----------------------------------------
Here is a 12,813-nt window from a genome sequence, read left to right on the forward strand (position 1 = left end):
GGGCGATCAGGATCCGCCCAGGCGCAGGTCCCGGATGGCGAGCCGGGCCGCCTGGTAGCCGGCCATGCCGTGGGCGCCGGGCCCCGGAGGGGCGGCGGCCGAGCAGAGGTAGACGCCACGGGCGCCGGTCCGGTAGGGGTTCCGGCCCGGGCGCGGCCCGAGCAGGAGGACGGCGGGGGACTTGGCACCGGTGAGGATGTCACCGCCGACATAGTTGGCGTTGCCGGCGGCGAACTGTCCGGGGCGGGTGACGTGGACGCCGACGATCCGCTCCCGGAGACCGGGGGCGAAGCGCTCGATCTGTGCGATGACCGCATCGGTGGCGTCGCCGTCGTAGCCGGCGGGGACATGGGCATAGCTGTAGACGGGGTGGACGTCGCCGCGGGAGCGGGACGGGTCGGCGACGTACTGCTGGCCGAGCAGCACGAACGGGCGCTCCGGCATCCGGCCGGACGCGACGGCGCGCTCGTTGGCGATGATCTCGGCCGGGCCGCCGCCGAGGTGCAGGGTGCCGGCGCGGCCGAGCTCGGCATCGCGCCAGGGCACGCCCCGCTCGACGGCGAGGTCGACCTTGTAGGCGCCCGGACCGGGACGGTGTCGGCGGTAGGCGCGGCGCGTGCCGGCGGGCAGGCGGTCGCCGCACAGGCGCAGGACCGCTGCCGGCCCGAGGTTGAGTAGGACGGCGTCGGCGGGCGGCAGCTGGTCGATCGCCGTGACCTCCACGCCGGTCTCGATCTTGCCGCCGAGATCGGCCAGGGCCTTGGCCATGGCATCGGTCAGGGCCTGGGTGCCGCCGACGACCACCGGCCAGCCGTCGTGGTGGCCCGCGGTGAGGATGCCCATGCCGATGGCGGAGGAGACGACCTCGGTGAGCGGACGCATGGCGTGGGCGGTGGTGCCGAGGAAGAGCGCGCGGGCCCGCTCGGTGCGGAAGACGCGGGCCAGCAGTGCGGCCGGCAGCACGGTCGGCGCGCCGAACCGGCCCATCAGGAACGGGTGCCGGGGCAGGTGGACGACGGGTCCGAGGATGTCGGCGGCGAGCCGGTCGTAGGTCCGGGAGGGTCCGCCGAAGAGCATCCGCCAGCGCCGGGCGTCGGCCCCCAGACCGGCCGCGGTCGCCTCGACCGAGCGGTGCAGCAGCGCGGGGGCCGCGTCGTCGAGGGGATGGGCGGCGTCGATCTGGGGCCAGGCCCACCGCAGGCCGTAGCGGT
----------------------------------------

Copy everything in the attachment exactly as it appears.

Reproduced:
Here is a 12,813-nt window from a genome sequence, read left to right on the forward strand (position 1 = left end):
GGGCGATCAGGATCCGCCCAGGCGCAGGTCCCGGATGGCGAGCCGGGCCGCCTGGTAGCCGGCCATGCCGTGGGCGCCGGGCCCCGGAGGGGCGGCGGCCGAGCAGAGGTAGACGCCACGGGCGCCGGTCCGGTAGGGGTTCCGGCCCGGGCGCGGCCCGAGCAGGAGGACGGCGGGGGACTTGGCACCGGTGAGGATGTCACCGCCGACATAGTTGGCGTTGCCGGCGGCGAACTGTCCGGGGCGGGTGACGTGGACGCCGACGATCCGCTCCCGGAGACCGGGGGCGAAGCGCTCGATCTGTGCGATGACCGCATCGGTGGCGTCGCCGTCGTAGCCGGCGGGGACATGGGCATAGCTGTAGACGGGGTGGACGTCGCCGCGGGAGCGGGACGGGTCGGCGACGTACTGCTGGCCGAGCAGCACGAACGGGCGCTCCGGCATCCGGCCGGACGCGACGGCGCGCTCGTTGGCGATGATCTCGGCCGGGCCGCCGCCGAGGTGCAGGGTGCCGGCGCGGCCGAGCTCGGCATCGCGCCAGGGCACGCCCCGCTCGACGGCGAGGTCGACCTTGTAGGCGCCCGGACCGGGACGGTGTCGGCGGTAGGCGCGGCGCGTGCCGGCGGGCAGGCGGTCGCCGCACAGGCGCAGGACCGCTGCCGGCCCGAGGTTGAGTAGGACGGCGTCGGCGGGCGGCAGCTGGTCGATCGCCGTGACCTCCACGCCGGTCTCGATCTTGCCGCCGAGATCGGCCAGGGCCTTGGCCATGGCATCGGTCAGGGCCTGGGTGCCGCCGACGACCACCGGCCAGCCGTCGTGGTGGCCCGCGGTGAGGATGCCCATGCCGATGGCGGAGGAGACGACCTCGGTGAGCGGACGCATGGCGTGGGCGGTGGTGCCGAGGAAGAGCGCGCGGGCCCGCTCGGTGCGGAAGACGCGGGCCAGCAGTGCGGCCGGCAGCACGGTCGGCGCGCCGAACCGGCCCATCAGGAACGGGTGCCGGGGCAGGTGGACGACGGGTCCGAGGATGTCGGCGGCGAGCCGGTCGTAGGTCCGGGAGGGTCCGCCGAAGAGCATCCGCCAGCGCCGGGCGTCGGCCCCCAGACCGGCCGCGGTCGCCTCGACCGAGCGGTGCAGCAGCGCGGGGGCCGCGTCGTCGAGGGGATGGGCGGCGTCGATCTGGGGCCAGGCCCACCGCAGGCCGTAGCGGT